It's no secret that when it comes to promoting more efficient transportation, the current administration in Washington is all about batteries and plugs – pretty much to the exclusion of all else. In his latest column at trade publication Ward's Auto World, Drew Winter tries to make the case for the government taking agnostic approach to technology and simply promoting anything that would make a measurable reduction in greenhouse gas emissions and fuel consumption. Just given the relative lack of technological understanding among most of the people in Washington, that certainly makes sense.

Add in the fact that cost constraints and charging limitations will likely keep EVs from comprising a significant portion of new vehicle sales for at least the next decade, and it's clear that other near term solutions should be getting a boost as well. Certainly, the tax credits that were provided to early hybrid buyers helped get that segment established in the last several years. The government also offers similar (although smaller) breaks to diesel buyers. Providing further incentives for diesel would help get more of these on the road and might convince manufacturers to offer it as an option in the U.S. On average, diesels consume about 30 percent less petroleum and produce about 25 percent less CO2 (the difference coming from the fact that diesel fuel contains about 15 percent more carbon than gas) than a comparable gasoline engine. That's a real measurable difference that we should be taking advantage of today while continuing to develop other technologies for the future. We should also be doing more to help other technologies and fuels – like HCCI or bio-butanol – to come to market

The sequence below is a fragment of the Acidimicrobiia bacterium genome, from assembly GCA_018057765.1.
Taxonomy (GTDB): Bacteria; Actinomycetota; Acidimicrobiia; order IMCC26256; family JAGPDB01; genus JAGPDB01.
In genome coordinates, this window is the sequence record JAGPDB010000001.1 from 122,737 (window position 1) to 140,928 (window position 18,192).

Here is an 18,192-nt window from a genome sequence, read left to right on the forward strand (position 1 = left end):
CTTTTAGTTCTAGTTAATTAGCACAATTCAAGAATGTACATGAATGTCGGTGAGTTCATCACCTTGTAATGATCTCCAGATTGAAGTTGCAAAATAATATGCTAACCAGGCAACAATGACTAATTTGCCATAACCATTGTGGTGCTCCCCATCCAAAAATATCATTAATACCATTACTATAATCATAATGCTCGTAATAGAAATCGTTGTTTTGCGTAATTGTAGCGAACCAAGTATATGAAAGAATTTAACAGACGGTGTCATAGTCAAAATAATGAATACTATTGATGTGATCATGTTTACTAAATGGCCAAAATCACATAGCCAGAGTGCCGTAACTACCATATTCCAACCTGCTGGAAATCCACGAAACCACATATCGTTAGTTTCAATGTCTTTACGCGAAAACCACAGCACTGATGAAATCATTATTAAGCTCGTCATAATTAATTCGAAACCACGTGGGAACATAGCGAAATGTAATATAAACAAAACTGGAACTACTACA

[Source: Ward's Auto World]

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